- Dr. Roland J.-M. Pellenq, Massachusetts Institute of Technology, USA.
Roland Pellenq obtained his PhD at Imperial College, London and is currently a 1st Class Research Director at the French National Center for Scientific research and a Senior Research Scientist at MIT. Dr. Pellenq’s research interests focus on the thermodynamics and dynamic properties of molecular, ionic and covalent fluids confined in porous materials (zeolites, microporous carbons, mesoporous oxide materials, clay, cement, and others). Using atomistic simulation techniques, he integrates adsorption intermolecular potentials to describe a material’s texture at the nano level.
- Prof. Dr. Clément Sanchez, College of France, France
Title: Molecular Engineering of Nanostructured Catalysts
Clément Sanchez received his PhD in physical chemistry from the University of Paris VI in 1981 and later undertook a post-doctoral position at the University of California, Berkeley. He currently holds the chair of the Chemistry of Hybrid Materials at the College of France and is Director of the Laboratory of the Chemistry of Condensed Matter of the University of Pierre and Marie Curie. He was Director of Research at the French National Center for Scientific Research and Professor at l’Ecole Polytechnique. He is specialized in the field of nanochemistry and physical properties of nanostructured porous and non-porous transition metal oxide based gels and porous and non-porous hybrid organic inorganic materials shaped as monolith, microspheres and films.
- Dr. Silke Sauerbeck, Clariant Produkte (Deutschland) GmbH
Title: Zeolite up-scale – a long and winding road
After completing her studies, a PhD in the group of Prof. Stefan Ernst at the Kaiserslautern University of Technology investigating “Basic solid catalysts by nitridation of microporous and mesoporous aluminosilicates and aluminophosphates: Synthesis and properties”, and a post doc at the University of Cape Town with Prof. Cyril O’Connor, related to MCM-22, I started to work at Tricat Zeolites in 2006. Since this time, even after the company acquisition by Süd-Chemie and later by Clariant, she continues researching on the synthesis of zeolites and zeotype powders and dealing with their use in catalysis, heat management and VOC adsorption.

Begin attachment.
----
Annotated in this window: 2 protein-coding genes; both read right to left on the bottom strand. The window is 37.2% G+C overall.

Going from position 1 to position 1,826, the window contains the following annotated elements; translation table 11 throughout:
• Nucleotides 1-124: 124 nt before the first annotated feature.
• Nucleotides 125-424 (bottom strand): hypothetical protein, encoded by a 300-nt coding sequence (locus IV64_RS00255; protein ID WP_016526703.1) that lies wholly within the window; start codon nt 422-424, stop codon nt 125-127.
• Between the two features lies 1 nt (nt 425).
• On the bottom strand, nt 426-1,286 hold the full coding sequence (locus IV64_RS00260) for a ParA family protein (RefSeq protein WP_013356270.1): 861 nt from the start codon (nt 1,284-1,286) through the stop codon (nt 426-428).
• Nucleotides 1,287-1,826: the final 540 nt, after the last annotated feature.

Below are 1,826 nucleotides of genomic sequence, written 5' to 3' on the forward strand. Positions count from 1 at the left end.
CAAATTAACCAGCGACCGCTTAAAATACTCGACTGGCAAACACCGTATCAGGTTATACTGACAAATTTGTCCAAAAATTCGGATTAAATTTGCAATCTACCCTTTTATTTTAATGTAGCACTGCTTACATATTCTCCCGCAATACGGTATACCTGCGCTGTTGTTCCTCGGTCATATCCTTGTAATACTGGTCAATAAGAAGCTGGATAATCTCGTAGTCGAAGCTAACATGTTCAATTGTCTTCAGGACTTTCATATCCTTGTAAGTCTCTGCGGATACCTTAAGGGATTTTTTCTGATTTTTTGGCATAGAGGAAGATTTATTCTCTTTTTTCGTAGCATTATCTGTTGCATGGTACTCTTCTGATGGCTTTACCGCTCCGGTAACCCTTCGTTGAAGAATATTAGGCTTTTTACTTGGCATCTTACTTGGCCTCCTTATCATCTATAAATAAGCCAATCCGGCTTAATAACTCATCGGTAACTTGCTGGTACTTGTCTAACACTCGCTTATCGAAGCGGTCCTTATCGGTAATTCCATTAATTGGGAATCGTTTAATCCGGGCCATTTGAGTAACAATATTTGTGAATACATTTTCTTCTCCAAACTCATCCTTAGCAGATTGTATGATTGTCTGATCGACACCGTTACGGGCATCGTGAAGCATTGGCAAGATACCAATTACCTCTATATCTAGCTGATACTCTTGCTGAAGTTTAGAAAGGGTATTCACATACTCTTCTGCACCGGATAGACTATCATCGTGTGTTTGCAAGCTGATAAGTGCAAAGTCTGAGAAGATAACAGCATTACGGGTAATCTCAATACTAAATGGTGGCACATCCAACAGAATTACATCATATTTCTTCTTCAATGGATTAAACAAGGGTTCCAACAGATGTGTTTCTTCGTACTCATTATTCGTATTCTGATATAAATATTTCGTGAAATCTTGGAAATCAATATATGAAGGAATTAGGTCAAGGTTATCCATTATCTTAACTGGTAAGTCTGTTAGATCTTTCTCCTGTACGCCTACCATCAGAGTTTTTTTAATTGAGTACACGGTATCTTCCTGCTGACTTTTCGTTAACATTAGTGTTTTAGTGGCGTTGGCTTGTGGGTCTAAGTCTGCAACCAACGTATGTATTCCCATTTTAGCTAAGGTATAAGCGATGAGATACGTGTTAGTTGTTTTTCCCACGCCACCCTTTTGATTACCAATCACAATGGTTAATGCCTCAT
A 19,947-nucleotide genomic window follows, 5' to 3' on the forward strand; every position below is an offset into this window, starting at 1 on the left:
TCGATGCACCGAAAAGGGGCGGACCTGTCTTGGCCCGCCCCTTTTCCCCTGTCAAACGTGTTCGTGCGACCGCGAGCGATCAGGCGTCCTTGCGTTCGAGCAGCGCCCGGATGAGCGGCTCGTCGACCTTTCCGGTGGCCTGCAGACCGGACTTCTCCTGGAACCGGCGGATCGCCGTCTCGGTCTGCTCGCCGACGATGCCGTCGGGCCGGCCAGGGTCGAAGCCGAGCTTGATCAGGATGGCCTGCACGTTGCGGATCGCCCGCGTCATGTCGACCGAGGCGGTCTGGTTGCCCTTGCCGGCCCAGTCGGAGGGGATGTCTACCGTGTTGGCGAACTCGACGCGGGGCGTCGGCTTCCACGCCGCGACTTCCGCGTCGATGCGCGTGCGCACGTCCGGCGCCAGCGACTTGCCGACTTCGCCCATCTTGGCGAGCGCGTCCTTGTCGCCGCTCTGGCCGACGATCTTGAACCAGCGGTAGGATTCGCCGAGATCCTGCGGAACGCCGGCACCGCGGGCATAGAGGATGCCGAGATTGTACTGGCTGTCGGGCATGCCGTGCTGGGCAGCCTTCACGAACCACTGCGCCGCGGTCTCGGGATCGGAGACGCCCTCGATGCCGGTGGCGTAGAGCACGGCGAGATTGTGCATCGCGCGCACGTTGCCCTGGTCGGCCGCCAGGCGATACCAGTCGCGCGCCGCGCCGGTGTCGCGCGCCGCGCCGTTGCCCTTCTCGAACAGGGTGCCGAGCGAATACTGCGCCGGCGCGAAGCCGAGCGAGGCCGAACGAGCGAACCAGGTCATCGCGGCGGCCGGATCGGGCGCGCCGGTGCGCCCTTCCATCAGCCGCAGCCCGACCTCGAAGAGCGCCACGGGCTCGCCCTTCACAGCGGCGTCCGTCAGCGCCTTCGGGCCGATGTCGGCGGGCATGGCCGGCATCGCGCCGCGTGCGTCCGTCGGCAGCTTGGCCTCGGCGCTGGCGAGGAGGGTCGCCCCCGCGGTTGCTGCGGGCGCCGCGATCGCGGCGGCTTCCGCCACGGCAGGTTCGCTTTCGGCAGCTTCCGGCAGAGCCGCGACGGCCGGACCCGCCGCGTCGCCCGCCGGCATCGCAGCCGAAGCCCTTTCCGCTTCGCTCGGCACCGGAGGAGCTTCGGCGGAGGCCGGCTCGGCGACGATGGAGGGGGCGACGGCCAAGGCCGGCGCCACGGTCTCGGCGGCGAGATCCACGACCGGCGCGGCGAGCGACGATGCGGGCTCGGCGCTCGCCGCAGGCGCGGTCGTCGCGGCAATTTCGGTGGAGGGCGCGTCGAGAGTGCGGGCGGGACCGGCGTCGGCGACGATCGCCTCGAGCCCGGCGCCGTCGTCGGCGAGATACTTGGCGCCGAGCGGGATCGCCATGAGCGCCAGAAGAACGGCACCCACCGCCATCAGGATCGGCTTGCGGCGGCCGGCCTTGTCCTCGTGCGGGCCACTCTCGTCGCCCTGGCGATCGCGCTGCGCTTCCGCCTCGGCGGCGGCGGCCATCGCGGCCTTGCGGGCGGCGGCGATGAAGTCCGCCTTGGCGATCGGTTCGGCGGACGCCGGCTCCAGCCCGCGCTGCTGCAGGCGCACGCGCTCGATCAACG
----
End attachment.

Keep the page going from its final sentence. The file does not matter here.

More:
- Dr. Ben Slater, University College London, England
Ben Slater completed his PhD in 1995 at the University of Reading after which he joined University College London, where he currently holds the position of Reader in Computational Materials Chemistry. His research interests include computational chemistry, ab-initio and pair potential simulations, surface chemistry and crystal growth processes, nanoporous materials science –zeolites and MOFs, water ice structure and reactivity
- Prof. Dr. Bert Weckhuysen, Utrecht University, The Netherlands
Title: 3-D chemical imaging of the number, strength and accessibility of acid sites in advanced porous materials
Bert Weckhuysen obtained his PhD from Leuven University in 1995 under the supervision of Professor Schoonheydt, he worked as a postdoc with Professor Wachs at Lehigh University and with Professor Lunsford at Texas A&M University. In 2000 Bert Weckhuysen became a full Professor in inorganic chemistry and catalysis at Utrecht University. The central research theme of the Weckhuysen group is the development of structure-activity relationships in the field of heterogeneous catalysis and materials science with special emphasis on the use of advanced spatiotemporal characterization techniques under in-situ conditions.